Dental science, sometimes called dental medicine, is an important branch of medical science that includes the study, diagnosis, treatment, prevention of oral diseases, disorders and conditions. Oral problems can affect any part of your body, but they usually affect the teeth, gums, jaw, and tongue. Most oral diseases can be prevented and managed with regular checkups, cleanings, fluoride treatments, regular dentist visits, x-rays, etc. The most common oral diseases are gum disease (also called periodontitis), cavities, bad breath, toothaches, periodontal pockets, tooth loss and sensitivity, tooth pain or tenderness, dental caries, gingivitis, halitosis, oral cancer, oral surgery or oral surgical procedures, jaw or neck pain, post menopausal issues, oral complications such as peptic ulcers, and more. Oral problems can even affect your thoughts, feelings, behavior, and self-image.
Dental health is achieved through good oral hygiene and good oral care. It begins with brushing your teeth at least twice each day, and you should floss at least once a day. Flossing is part of a total mouth care program and should include daily dental flossing, cleaning of your tongue, removing plaque with a soft bristled brush, removing tartar with a file, and removal of stains and food residue from your teeth, along with regular dental visits and cleanings. Some dentists provide their patients with specially designed floss or brush heads called “sink floss” that are easier to use than traditional floss. Some dentists have introduced a new technique in the use of ultraviolet light in the treatment of gum disease.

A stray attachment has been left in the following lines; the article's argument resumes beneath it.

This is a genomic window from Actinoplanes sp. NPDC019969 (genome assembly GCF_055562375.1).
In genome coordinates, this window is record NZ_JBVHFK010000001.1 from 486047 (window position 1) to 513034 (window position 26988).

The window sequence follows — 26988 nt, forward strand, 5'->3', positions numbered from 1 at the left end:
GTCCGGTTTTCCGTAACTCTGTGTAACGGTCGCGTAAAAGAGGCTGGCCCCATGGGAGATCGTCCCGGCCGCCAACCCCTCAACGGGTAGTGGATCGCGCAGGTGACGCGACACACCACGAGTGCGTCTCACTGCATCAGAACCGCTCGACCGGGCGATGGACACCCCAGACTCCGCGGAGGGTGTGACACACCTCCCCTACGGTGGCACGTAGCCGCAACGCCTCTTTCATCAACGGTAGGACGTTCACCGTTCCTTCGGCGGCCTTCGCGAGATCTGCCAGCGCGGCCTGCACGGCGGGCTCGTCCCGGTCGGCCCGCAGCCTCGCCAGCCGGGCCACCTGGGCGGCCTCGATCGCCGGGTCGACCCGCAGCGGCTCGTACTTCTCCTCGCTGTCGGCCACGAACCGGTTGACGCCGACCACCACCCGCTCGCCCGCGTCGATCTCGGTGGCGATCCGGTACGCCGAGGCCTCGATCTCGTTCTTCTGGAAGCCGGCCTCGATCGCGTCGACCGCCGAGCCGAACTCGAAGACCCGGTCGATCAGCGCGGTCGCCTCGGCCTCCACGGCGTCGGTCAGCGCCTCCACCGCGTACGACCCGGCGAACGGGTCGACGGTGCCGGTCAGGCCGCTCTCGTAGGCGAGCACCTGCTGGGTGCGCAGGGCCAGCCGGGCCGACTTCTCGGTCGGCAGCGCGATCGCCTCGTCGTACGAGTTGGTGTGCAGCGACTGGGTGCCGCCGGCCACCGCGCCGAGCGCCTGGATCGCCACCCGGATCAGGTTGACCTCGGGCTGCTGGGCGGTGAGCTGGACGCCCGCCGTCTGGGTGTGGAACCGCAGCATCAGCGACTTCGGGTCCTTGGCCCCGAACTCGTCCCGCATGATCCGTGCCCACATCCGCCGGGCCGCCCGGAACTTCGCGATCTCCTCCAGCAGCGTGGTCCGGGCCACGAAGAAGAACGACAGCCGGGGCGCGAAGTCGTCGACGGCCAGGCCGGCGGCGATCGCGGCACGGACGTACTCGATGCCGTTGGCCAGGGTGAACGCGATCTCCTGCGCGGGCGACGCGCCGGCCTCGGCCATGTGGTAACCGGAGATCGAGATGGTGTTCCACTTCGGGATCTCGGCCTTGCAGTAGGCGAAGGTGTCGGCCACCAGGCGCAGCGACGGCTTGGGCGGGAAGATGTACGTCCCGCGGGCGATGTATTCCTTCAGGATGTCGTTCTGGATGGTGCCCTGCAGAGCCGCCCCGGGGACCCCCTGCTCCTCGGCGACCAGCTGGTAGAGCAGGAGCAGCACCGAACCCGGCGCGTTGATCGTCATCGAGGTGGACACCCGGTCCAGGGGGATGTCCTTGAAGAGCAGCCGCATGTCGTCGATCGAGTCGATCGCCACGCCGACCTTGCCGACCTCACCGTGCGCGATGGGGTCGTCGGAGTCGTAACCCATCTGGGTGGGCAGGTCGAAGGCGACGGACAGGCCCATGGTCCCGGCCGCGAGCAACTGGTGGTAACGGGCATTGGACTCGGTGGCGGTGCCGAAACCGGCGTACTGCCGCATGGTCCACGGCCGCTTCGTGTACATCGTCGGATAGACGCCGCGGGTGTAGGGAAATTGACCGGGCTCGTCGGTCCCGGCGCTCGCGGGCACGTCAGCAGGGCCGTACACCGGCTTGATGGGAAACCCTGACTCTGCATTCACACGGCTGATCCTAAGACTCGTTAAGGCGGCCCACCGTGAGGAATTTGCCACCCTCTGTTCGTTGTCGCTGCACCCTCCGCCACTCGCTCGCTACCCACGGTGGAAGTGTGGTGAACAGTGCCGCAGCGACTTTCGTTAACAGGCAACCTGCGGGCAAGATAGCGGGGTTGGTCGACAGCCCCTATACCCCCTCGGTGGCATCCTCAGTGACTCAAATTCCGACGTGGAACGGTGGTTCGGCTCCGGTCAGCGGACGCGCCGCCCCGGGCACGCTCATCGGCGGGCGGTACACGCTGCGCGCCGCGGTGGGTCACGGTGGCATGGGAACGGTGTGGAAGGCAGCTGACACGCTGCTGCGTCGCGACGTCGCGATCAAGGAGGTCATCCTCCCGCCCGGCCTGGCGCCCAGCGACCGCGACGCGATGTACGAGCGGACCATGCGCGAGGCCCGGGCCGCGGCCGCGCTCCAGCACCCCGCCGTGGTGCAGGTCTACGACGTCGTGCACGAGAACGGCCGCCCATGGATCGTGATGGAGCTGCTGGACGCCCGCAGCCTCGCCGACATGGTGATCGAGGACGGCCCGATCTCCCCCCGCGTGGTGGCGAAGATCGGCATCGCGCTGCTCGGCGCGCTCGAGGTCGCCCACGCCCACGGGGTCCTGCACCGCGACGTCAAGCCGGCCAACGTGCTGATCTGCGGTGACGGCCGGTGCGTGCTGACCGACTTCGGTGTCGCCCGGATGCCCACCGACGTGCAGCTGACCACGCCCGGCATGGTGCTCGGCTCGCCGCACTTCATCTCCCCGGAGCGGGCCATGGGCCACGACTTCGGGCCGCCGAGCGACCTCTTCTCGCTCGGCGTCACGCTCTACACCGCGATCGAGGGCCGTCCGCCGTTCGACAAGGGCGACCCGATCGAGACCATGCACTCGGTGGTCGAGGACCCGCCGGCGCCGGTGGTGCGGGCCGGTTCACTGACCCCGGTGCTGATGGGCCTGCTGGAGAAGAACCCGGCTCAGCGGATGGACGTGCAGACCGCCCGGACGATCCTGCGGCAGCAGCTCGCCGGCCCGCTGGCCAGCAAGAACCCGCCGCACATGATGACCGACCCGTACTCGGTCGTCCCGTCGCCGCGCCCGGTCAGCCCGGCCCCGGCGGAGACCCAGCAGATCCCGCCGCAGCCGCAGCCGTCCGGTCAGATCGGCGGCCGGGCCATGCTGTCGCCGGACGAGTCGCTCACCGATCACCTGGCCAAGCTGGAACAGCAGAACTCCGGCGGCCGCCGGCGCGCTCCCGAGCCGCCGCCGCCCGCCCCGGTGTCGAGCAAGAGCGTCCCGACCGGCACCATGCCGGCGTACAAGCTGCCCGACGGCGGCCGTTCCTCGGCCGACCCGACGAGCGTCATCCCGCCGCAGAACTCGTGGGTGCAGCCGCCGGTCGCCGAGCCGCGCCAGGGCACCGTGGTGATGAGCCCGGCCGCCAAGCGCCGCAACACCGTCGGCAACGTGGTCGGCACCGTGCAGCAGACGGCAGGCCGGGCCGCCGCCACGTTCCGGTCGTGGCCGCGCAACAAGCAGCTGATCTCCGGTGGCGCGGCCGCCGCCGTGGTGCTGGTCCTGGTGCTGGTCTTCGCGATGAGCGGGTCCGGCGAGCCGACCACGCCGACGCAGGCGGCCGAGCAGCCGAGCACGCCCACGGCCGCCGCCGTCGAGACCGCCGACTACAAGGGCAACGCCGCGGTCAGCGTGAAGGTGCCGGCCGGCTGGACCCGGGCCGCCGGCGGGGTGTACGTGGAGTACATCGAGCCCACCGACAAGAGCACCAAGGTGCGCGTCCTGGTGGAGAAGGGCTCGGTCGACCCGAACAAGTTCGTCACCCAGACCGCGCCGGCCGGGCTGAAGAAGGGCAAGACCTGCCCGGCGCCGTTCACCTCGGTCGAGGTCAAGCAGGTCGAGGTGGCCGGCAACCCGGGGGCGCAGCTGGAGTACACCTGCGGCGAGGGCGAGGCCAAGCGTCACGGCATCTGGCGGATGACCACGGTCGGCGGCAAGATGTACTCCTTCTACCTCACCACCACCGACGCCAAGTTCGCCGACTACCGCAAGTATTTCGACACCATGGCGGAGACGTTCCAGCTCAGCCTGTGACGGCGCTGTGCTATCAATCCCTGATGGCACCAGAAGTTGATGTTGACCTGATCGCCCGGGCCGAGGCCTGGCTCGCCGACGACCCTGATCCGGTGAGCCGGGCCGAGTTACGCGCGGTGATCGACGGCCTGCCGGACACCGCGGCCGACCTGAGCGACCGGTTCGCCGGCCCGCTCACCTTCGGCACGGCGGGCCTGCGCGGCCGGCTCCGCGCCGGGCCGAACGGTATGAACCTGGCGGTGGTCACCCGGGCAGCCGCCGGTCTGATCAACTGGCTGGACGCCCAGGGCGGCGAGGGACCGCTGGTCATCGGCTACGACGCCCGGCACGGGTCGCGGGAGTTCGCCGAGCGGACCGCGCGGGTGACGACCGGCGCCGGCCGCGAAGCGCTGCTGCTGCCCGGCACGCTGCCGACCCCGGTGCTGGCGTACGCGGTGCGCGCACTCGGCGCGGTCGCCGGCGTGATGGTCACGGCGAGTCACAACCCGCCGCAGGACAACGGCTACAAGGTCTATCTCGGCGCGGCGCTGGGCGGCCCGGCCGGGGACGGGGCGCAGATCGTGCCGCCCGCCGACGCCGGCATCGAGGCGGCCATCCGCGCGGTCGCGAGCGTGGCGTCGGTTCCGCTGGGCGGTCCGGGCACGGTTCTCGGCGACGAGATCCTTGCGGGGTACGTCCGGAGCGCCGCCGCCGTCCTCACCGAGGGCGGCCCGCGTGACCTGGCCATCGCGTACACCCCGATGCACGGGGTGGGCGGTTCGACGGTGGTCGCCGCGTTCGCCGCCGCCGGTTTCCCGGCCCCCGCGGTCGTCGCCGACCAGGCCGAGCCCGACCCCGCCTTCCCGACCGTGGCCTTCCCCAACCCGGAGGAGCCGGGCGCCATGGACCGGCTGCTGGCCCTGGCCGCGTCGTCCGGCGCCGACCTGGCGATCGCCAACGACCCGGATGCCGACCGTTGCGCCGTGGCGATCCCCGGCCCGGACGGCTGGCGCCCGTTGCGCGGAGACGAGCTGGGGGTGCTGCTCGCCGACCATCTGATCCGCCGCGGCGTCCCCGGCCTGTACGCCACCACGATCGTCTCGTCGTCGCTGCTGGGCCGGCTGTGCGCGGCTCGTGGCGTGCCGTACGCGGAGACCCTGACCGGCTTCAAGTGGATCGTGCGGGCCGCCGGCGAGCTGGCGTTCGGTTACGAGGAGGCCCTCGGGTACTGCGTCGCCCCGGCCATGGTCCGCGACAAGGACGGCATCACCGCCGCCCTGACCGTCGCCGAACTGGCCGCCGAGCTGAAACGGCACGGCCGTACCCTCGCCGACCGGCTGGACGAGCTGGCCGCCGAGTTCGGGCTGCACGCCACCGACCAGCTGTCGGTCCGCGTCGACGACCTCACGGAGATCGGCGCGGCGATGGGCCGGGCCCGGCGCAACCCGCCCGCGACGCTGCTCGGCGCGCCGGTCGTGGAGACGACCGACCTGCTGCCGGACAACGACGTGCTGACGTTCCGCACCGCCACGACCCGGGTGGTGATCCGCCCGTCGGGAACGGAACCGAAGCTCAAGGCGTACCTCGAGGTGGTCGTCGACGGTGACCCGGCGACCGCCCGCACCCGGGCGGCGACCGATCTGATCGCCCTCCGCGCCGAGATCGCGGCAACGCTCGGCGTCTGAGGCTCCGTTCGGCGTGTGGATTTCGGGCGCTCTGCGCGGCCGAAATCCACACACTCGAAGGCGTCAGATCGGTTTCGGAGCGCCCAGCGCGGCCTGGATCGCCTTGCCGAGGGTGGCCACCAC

Dental decay begins in the first year of life, usually on the left or right side of your child’s face. Left untreated dental decay will spread to the jaw bone and teeth. Dental decay can cause a severe condition called “cavity scaling,” in which the entire surface of your teeth may begin to peel. Dental decay requires immediate attention from a dentist and may even require surgery to treat. Dental decay should not be ignored, since it poses a risk to your overall health. Children with cavities are more likely to be suspended from school, because they are more difficult to teach.
Maintaining good oral health includes brushing three times a day, flossing daily, and regular dental visits. Brushing helps remove surface food that may have become trapped between teeth, while flossing is designed to remove particles that may have become stuck between the teeth. If you do not brush and floss regularly, plaque may begin to accumulate between teeth, between the teeth, or in crevices near the gum line. These particles weaken tooth enamel and cause cavities.
Antibiotics are often used to treat oral infections, including bacterial plaque, which is made when bacteria build up on tooth enamel. If you do not want to take an antibiotic, there are over-the-counter pain relievers that you can purchase from any pharmacy. When suffering from sore gums, sore throats, or discomfort after brushing your teeth, you may consider applying an oral antibiotic before visiting the dentist. Before taking an antibiotic, discuss the possible side effects with your dentist. You also need to know if you will be prescribed pain medication before and after taking antibiotics.
Dental flossing helps reduce the chances that cavities will develop because it removes food particles that become stuck between your teeth. It is important to floss regularly to maintain good oral hygiene, but it is especially important to floss after brushing, since food that becomes trapped between the teeth can lead to cavities. Regular visits to the dentist will help prevent cavities from forming; however, it is not enough to prevent them. It is important to practice good oral hygiene by brushing and flossing twice daily. If you notice that your mouth feels dry, moist, or you have a scratch or other type of sore or tender spot on your mouth, contact your dentist immediately. Your dentist can perform any necessary treatments to treat your dry mouth condition and help you prevent future cavities.